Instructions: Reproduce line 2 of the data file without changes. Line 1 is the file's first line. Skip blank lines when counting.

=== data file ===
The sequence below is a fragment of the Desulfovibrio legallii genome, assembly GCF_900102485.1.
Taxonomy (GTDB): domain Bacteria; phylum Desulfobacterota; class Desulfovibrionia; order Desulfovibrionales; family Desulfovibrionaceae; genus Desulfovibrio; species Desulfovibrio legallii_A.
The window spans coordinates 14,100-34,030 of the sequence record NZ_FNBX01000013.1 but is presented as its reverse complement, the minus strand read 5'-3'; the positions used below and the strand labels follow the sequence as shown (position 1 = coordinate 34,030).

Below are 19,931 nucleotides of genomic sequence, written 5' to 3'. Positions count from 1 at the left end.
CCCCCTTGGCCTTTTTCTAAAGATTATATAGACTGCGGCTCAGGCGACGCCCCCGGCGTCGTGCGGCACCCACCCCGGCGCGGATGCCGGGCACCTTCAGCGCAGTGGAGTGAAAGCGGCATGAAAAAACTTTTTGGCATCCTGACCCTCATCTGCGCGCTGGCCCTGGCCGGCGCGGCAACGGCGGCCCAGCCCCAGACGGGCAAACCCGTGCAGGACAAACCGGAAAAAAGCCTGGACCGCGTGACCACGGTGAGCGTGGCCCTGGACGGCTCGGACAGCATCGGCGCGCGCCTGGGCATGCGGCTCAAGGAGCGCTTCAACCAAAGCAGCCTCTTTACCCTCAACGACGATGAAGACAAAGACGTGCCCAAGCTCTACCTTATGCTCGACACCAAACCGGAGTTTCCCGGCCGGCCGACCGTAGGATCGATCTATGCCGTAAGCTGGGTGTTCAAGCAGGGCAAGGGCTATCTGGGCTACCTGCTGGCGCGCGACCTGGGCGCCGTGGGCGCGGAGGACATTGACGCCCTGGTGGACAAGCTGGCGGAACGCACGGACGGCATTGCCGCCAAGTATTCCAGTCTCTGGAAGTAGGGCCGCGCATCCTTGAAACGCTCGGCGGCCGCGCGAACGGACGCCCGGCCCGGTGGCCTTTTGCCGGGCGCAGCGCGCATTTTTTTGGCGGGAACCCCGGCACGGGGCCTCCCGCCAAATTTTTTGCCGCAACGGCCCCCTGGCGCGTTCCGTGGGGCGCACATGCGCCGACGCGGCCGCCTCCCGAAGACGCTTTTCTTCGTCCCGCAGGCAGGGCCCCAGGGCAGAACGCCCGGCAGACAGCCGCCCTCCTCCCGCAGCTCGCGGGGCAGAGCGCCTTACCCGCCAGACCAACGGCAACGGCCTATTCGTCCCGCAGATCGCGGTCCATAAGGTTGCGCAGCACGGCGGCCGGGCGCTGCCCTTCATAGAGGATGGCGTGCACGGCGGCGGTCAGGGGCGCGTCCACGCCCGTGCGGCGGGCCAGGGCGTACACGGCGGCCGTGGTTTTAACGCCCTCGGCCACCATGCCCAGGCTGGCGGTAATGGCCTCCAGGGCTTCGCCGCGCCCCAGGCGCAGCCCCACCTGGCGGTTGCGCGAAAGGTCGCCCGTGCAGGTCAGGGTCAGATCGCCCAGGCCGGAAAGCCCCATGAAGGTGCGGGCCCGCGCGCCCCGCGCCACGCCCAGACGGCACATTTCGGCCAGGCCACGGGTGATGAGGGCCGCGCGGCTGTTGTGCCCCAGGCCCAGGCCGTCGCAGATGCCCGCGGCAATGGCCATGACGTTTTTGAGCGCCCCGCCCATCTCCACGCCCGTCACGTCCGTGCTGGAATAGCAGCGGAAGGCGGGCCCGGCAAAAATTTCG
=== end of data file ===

Taxonomy (GTDB): domain Bacteria; phylum Desulfobacterota; class Desulfovibrionia; order Desulfovibrionales; family Desulfovibrionaceae; genus Desulfovibrio; species Desulfovibrio legallii_A.